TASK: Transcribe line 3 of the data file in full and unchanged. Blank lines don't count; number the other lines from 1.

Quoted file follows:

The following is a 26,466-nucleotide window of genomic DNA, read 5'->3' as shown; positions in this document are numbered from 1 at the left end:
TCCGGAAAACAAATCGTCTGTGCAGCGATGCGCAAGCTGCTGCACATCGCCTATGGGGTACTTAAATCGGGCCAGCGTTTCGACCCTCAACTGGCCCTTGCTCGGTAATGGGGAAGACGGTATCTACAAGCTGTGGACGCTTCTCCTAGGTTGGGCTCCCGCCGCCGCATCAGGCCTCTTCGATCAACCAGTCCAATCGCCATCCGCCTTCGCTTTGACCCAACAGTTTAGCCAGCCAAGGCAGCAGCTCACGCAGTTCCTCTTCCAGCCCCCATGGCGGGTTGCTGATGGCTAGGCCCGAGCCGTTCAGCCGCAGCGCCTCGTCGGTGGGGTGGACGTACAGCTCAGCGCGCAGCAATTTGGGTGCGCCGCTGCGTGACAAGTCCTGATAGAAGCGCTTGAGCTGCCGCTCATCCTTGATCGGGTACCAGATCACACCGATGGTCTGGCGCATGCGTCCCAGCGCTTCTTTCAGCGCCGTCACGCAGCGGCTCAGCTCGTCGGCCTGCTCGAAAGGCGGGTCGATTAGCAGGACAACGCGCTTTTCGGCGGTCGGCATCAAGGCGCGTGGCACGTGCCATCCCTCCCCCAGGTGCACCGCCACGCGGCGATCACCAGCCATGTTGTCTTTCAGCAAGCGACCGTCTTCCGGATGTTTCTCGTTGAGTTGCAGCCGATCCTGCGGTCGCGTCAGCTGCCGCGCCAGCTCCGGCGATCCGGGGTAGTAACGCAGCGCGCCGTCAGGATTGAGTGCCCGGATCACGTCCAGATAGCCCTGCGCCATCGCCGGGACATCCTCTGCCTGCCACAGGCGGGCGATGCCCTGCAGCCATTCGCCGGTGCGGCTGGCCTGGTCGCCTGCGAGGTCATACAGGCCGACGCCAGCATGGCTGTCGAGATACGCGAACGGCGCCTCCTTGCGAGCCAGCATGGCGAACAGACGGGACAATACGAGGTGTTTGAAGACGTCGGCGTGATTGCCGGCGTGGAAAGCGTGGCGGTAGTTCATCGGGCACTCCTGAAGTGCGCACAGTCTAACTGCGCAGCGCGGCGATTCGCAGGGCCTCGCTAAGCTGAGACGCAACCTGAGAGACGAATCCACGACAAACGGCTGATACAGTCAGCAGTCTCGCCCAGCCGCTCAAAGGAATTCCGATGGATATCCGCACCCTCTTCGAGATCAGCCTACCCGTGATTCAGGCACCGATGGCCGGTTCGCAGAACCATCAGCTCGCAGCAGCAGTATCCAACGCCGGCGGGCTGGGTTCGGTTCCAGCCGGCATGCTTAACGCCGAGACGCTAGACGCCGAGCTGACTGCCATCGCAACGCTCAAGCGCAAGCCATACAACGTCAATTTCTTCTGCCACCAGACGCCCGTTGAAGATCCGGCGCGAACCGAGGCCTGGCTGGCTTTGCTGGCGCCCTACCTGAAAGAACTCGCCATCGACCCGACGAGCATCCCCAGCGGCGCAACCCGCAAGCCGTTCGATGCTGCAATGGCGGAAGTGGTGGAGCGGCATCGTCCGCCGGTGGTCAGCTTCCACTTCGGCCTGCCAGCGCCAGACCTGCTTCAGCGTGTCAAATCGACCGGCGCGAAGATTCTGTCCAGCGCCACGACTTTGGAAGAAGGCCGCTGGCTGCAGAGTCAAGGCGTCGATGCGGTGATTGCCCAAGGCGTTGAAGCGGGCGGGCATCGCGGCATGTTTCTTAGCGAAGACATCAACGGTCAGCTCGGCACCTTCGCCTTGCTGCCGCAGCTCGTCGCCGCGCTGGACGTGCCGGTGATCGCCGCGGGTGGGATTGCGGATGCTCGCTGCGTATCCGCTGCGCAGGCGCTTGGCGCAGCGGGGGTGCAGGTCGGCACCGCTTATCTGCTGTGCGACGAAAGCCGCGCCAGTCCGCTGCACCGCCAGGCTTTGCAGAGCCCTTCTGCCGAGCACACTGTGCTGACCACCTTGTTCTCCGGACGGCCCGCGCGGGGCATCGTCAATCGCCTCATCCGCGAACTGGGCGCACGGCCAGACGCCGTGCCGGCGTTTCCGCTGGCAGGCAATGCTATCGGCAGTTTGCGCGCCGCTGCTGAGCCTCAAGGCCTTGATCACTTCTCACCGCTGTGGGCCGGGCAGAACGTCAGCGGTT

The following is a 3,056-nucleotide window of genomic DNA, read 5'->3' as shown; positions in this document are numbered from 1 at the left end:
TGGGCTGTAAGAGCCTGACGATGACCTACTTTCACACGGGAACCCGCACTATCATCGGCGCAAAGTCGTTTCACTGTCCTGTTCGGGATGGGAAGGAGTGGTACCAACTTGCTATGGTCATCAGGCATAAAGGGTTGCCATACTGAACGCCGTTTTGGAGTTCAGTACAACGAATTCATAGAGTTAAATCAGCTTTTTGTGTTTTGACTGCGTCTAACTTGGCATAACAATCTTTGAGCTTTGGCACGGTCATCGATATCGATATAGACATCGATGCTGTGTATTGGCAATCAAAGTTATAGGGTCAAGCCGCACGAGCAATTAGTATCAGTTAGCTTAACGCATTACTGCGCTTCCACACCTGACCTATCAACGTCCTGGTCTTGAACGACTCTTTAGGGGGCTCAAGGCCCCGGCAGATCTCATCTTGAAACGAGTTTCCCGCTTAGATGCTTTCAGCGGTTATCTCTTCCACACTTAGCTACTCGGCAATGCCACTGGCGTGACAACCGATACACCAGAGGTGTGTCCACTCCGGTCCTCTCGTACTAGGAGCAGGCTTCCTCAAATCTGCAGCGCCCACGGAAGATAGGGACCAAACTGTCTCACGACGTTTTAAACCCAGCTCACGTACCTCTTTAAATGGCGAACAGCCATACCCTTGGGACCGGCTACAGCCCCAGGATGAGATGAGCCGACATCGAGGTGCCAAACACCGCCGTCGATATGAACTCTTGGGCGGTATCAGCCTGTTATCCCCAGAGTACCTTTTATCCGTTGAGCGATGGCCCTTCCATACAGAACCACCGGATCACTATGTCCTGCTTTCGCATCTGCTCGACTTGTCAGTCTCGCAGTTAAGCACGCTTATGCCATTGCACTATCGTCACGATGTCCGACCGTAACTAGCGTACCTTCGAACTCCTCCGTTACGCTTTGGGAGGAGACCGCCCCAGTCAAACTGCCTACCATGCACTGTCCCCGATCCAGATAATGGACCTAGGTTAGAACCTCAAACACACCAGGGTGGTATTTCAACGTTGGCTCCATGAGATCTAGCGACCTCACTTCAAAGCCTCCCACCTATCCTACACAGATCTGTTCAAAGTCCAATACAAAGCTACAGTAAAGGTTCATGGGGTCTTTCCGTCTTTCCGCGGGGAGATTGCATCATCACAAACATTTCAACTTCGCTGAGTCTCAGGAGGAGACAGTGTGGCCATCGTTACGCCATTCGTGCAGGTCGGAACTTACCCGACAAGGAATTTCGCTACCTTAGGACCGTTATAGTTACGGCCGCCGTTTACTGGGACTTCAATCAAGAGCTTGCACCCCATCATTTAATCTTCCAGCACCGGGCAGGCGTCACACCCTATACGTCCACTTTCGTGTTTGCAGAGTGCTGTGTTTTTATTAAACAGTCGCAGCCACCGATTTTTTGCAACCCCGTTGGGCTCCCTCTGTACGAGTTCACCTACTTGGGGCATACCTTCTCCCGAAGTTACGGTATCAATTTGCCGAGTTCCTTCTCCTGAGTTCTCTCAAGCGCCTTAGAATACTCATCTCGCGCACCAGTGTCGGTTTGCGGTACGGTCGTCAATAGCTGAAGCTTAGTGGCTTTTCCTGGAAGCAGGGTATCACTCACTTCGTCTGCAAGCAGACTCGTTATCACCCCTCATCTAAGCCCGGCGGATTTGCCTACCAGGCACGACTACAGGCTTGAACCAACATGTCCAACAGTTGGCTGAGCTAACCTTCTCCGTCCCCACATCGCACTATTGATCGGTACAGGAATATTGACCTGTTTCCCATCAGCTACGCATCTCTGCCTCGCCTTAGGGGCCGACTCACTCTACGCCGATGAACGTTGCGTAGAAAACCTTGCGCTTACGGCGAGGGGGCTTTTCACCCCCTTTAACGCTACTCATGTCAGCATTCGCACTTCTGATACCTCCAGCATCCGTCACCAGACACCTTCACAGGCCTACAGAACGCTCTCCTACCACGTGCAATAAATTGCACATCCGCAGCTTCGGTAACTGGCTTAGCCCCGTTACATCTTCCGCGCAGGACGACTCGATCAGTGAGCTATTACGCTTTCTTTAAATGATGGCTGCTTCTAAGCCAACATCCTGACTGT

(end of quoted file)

The following is a 3,056-nucleotide window of genomic DNA, read 5'->3' as shown; positions in this document are numbered from 1 at the left end: